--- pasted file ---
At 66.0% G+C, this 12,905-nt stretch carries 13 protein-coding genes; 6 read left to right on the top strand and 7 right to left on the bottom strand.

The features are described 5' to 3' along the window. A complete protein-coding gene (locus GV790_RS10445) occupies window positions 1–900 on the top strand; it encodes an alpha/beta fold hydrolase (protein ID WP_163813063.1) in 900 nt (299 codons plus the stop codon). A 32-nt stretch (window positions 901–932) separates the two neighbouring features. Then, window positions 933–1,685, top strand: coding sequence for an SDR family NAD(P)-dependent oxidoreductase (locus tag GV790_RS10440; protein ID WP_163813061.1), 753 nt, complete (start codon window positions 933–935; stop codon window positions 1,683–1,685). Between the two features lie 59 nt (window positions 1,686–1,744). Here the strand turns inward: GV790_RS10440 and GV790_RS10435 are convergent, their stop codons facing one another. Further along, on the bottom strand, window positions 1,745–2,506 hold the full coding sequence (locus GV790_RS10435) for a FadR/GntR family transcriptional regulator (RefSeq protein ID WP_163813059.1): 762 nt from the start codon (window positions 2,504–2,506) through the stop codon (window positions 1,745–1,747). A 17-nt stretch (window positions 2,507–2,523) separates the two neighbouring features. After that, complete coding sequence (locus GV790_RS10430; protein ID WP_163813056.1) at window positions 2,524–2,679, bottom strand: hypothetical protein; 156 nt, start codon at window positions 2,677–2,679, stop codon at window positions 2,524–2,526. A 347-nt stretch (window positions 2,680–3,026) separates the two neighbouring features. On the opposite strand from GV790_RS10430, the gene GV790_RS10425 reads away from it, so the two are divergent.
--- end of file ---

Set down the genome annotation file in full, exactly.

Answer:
At 66.0% G+C, this 12,905-nt stretch carries 13 protein-coding genes; 6 read left to right on the top strand and 7 right to left on the bottom strand.

The features are described 5' to 3' along the window. A complete protein-coding gene (locus GV790_RS10445) occupies window positions 1–900 on the top strand; it encodes an alpha/beta fold hydrolase (protein ID WP_163813063.1) in 900 nt (299 codons plus the stop codon). A 32-nt stretch (window positions 901–932) separates the two neighbouring features. Then, window positions 933–1,685, top strand: coding sequence for an SDR family NAD(P)-dependent oxidoreductase (locus tag GV790_RS10440; protein ID WP_163813061.1), 753 nt, complete (start codon window positions 933–935; stop codon window positions 1,683–1,685). Between the two features lie 59 nt (window positions 1,686–1,744). Here the strand turns inward: GV790_RS10440 and GV790_RS10435 are convergent, their stop codons facing one another. Further along, on the bottom strand, window positions 1,745–2,506 hold the full coding sequence (locus GV790_RS10435) for a FadR/GntR family transcriptional regulator (RefSeq protein ID WP_163813059.1): 762 nt from the start codon (window positions 2,504–2,506) through the stop codon (window positions 1,745–1,747). A 17-nt stretch (window positions 2,507–2,523) separates the two neighbouring features. After that, complete coding sequence (locus GV790_RS10430; protein ID WP_163813056.1) at window positions 2,524–2,679, bottom strand: hypothetical protein; 156 nt, start codon at window positions 2,677–2,679, stop codon at window positions 2,524–2,526. A 347-nt stretch (window positions 2,680–3,026) separates the two neighbouring features. On the opposite strand from GV790_RS10430, the gene GV790_RS10425 reads away from it, so the two are divergent.